Advanced Materials & Processes

FEB 2015

Covers developments in engineering materials selection, processing, fabrication, testing/characterization, materials engineering trends, and emerging technologies, industrial and consumer applications, as well as business and management trends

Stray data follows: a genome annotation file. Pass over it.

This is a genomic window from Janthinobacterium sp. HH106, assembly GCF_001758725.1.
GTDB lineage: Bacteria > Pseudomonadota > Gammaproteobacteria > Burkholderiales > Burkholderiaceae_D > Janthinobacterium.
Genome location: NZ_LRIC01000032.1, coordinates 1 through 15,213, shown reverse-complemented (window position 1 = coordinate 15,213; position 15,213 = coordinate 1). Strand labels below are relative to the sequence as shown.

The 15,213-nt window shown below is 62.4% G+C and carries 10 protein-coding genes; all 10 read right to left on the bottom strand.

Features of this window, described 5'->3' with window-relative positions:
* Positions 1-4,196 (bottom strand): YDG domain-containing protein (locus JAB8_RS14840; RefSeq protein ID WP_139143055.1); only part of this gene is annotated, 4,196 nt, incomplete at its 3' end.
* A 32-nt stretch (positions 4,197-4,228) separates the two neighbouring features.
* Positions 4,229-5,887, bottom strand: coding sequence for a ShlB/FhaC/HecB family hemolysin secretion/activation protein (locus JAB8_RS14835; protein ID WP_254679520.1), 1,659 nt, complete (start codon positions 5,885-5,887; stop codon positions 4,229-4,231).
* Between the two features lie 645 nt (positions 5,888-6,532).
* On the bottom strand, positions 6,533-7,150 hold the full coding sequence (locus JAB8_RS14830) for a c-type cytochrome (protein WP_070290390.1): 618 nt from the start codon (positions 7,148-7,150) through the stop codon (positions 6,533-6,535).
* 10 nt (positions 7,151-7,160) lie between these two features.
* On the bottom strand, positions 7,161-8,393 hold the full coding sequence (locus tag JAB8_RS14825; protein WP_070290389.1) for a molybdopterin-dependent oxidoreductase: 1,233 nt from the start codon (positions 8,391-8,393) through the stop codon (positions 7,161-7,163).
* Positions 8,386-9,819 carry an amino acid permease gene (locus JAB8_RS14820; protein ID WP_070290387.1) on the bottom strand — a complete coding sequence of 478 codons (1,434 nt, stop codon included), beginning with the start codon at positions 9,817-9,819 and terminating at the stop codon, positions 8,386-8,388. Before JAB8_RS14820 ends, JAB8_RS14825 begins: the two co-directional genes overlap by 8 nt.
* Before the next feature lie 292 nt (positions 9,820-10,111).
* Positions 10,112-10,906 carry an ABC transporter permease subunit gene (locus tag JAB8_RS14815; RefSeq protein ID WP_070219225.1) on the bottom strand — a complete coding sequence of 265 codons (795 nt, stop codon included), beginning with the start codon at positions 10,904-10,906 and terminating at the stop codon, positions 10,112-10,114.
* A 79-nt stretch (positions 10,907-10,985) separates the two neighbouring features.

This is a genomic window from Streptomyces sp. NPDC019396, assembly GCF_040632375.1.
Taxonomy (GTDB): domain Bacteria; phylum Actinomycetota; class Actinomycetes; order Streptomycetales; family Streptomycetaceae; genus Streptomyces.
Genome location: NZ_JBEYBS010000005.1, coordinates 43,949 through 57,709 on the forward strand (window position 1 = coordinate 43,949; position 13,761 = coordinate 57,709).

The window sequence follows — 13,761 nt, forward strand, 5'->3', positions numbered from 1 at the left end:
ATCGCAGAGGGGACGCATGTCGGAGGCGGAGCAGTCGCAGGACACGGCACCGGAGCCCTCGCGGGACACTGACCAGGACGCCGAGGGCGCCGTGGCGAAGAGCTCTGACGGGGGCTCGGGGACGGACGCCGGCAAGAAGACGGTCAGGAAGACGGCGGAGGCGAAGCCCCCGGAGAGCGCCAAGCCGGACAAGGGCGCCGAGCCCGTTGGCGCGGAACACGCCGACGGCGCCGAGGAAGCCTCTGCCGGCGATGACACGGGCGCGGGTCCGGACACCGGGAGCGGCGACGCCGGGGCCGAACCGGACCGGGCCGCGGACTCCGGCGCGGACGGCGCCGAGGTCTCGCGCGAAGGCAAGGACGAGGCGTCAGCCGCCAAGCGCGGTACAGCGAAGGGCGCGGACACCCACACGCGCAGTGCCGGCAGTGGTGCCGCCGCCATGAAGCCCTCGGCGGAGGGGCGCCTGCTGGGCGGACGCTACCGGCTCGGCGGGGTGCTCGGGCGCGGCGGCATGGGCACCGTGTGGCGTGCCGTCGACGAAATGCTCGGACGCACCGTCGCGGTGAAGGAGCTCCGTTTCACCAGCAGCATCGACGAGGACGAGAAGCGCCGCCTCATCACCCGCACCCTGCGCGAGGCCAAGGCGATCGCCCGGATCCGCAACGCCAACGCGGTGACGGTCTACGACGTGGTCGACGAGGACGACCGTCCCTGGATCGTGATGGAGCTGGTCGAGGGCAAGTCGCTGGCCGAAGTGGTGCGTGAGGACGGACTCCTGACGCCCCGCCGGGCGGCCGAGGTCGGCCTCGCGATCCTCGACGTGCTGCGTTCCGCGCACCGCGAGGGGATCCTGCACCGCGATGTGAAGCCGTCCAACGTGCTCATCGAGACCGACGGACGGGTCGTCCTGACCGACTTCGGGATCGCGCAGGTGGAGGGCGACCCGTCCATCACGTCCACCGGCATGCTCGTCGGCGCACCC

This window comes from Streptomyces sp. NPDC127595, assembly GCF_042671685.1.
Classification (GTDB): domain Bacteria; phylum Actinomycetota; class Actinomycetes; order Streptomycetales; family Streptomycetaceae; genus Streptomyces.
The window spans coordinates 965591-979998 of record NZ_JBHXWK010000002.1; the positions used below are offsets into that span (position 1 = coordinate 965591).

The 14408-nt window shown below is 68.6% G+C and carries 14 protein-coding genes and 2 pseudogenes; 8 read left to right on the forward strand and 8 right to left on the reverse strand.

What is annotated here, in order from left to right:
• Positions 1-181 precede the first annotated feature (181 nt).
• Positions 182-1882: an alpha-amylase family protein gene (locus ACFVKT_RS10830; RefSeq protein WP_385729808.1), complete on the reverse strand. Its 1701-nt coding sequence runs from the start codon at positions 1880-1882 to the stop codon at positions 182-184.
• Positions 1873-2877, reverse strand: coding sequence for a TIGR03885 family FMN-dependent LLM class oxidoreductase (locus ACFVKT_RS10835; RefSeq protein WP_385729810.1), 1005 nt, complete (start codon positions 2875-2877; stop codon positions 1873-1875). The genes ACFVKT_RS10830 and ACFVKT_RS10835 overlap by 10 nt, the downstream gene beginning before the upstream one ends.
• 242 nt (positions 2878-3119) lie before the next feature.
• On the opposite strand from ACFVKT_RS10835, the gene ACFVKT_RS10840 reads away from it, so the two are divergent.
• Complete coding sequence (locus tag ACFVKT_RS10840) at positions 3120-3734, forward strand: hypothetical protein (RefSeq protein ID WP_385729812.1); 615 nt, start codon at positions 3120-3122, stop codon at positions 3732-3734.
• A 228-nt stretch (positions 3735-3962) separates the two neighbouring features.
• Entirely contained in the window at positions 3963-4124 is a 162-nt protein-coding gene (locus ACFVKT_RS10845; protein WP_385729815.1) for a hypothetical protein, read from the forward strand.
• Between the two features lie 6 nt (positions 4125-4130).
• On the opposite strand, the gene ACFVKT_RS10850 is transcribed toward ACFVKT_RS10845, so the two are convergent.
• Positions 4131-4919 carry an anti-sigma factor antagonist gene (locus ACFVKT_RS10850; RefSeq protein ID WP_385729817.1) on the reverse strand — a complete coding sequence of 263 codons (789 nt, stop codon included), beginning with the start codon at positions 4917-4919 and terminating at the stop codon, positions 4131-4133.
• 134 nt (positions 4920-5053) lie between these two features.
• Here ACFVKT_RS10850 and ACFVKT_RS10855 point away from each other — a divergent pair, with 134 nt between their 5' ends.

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as seen in Fig. 3. In situ imaging shows that bands of localized deformation form shortly afer yield, but do not lead to failure. Post-test metallographic char- acterization reveals that the dark bands evident during in situ imaging do not correspond to cracks or microstructural damage, as demonstrated using bright- field light optical microscopy (LOM) in Fig. 4a. Instead, these bands are kink bands in which the lamellar structure re- mains continuous but has been uniform- ly sheared and rotated (Figs. 4b and 4c). While these deformation structures lack suficient contrast when imaged using bright-field LOM (Fig. 5a), polarized light microscopy clearly reveals that complex networks of kink bands can form in these specimens (Fig. 5b). In addition to forming during uniax- ial compression tests, kink bands also oc- cur during bending , Charpy impact tests, and even high strain rate ballistic tests where local compressive strains occur. Kink band formation in a wide range of both quasi-static and dynamic mechan- ical tests suggests that it is an important deformation mode, likely to occur during many forming operations and potential structural applications. While strain localization is almost universally viewed as detrimental to a metal's mechanical properties, kink band formation in Cu-Nb nanolaminates may be an exception to this rule. Unlike other forms of strain localization, such A D V A N C E D M A T E R I A L S & P R O C E S S E S | F E B R U A R Y 2 0 1 5 2 0 Fig. 3 — Stress strain curve from a 65 nm layer thickness Cu-Nb nanolaminate displays a perturbation at 7% engineering strain. In situ video recording of the compression specimen reveals that this point corresponds to pronounced inhomogeneous deformation due to kink band formation. Fig. 4 — Optical and scanning electron microscopy reveal that kink bands are responsible for the pronounced shape change that occurred during compression of the 65 nm specimen. Bright-field microscopy shows the absence of cracks along the kink bands (a). Sub-region of (a) imaged using circular diferential interference contrast (b). Sub-region of (b) imaged using backscatter scanning electron microscopy (c) [7] . Fig. 5 — Bright-field image of kink bands in the 65 nm specimen showing poor kink band contrast (a). Same field of view as (a) imaged using polarized light microscopy (b). Polarized light allows the complex network of kink bands to be clearly revealed and highlights many small kink bands not evident in (a).

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